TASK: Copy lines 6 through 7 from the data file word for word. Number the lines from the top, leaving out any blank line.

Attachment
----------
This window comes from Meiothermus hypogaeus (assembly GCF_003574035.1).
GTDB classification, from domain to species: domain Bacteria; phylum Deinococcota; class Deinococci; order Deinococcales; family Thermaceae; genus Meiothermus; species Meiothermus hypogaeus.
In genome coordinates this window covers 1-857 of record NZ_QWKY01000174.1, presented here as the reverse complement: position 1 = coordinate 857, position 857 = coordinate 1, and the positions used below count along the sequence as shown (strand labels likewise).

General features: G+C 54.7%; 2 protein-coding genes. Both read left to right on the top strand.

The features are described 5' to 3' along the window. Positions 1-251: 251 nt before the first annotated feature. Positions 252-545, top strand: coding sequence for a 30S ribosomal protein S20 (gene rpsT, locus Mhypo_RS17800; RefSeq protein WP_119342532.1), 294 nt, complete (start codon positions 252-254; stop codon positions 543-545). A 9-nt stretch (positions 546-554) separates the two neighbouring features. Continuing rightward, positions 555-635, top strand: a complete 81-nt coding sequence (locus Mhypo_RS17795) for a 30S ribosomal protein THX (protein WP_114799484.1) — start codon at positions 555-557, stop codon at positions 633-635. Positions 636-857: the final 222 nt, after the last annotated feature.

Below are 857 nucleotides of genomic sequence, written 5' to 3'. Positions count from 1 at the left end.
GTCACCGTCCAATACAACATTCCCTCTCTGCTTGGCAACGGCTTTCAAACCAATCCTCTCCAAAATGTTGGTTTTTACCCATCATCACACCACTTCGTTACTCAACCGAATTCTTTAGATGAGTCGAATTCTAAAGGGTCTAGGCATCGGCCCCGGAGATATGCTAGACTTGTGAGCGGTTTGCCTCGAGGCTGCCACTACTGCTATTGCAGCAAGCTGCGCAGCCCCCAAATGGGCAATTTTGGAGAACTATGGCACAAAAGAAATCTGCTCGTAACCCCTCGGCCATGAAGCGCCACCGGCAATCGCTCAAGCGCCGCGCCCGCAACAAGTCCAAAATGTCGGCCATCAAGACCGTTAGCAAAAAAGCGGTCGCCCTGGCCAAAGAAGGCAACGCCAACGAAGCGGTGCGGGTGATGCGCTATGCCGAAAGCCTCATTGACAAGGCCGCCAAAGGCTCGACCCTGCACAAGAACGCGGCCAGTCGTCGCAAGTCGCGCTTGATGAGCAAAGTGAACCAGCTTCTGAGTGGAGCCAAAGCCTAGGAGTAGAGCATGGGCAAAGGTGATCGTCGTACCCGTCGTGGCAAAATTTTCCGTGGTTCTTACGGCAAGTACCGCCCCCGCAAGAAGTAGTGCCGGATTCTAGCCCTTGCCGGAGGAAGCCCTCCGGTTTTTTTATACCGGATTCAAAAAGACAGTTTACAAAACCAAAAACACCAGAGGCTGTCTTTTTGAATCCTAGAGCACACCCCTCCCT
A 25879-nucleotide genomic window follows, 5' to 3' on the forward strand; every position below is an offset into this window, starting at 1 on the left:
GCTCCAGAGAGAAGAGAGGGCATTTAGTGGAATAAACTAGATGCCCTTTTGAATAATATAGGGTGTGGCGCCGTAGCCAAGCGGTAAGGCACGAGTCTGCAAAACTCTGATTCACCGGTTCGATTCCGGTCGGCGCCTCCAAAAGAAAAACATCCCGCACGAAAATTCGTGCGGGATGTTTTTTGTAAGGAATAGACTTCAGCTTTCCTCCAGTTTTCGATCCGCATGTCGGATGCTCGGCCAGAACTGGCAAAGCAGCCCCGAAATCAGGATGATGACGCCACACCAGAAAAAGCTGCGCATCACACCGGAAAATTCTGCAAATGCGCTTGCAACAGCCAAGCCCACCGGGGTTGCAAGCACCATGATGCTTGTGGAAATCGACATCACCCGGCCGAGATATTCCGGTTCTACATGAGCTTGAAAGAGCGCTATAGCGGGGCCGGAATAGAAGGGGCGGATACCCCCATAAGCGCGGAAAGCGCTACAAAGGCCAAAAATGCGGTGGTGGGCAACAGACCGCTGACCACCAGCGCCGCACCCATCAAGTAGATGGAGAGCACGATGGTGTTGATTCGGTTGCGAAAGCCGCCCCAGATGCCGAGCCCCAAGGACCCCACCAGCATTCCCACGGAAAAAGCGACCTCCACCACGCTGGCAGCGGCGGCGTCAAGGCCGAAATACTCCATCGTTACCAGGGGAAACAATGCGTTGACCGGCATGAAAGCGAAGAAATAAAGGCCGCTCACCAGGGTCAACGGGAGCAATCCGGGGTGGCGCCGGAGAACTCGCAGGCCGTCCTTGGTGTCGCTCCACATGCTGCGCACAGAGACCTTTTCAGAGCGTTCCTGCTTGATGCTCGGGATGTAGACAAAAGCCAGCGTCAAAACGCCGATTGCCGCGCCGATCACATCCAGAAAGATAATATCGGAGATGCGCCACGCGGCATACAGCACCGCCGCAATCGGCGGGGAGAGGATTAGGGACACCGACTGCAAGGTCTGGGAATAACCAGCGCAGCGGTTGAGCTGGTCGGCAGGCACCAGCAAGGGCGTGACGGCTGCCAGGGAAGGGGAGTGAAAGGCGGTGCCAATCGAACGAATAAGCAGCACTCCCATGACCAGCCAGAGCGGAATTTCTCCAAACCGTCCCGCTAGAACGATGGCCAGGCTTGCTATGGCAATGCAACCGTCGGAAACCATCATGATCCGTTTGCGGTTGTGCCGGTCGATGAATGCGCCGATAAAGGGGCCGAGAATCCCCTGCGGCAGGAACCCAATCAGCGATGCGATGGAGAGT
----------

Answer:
Below are 857 nucleotides of genomic sequence, written 5' to 3'. Positions count from 1 at the left end.
GTCACCGTCCAATACAACATTCCCTCTCTGCTTGGCAACGGCTTTCAAACCAATCCTCTCCAAAATGTTGGTTTTTACCCATCATCACACCACTTCGTTACTCAACCGAATTCTTTAGATGAGTCGAATTCTAAAGGGTCTAGGCATCGGCCCCGGAGATATGCTAGACTTGTGAGCGGTTTGCCTCGAGGCTGCCACTACTGCTATTGCAGCAAGCTGCGCAGCCCCCAAATGGGCAATTTTGGAGAACTATGGCACAAAAGAAATCTGCTCGTAACCCCTCGGCCATGAAGCGCCACCGGCAATCGCTCAAGCGCCGCGCCCGCAACAAGTCCAAAATGTCGGCCATCAAGACCGTTAGCAAAAAAGCGGTCGCCCTGGCCAAAGAAGGCAACGCCAACGAAGCGGTGCGGGTGATGCGCTATGCCGAAAGCCTCATTGACAAGGCCGCCAAAGGCTCGACCCTGCACAAGAACGCGGCCAGTCGTCGCAAGTCGCGCTTGATGAGCAAAGTGAACCAGCTTCTGAGTGGAGCCAAAGCCTAGGAGTAGAGCATGGGCAAAGGTGATCGTCGTACCCGTCGTGGCAAAATTTTCCGTGGTTCTTACGGCAAGTACCGCCCCCGCAAGAAGTAGTGCCGGATTCTAGCCCTTGCCGGAGGAAGCCCTCCGGTTTTTTTATACCGGATTCAAAAAGACAGTTTACAAAACCAAAAACACCAGAGGCTGTCTTTTTGAATCCTAGAGCACACCCCTCCCT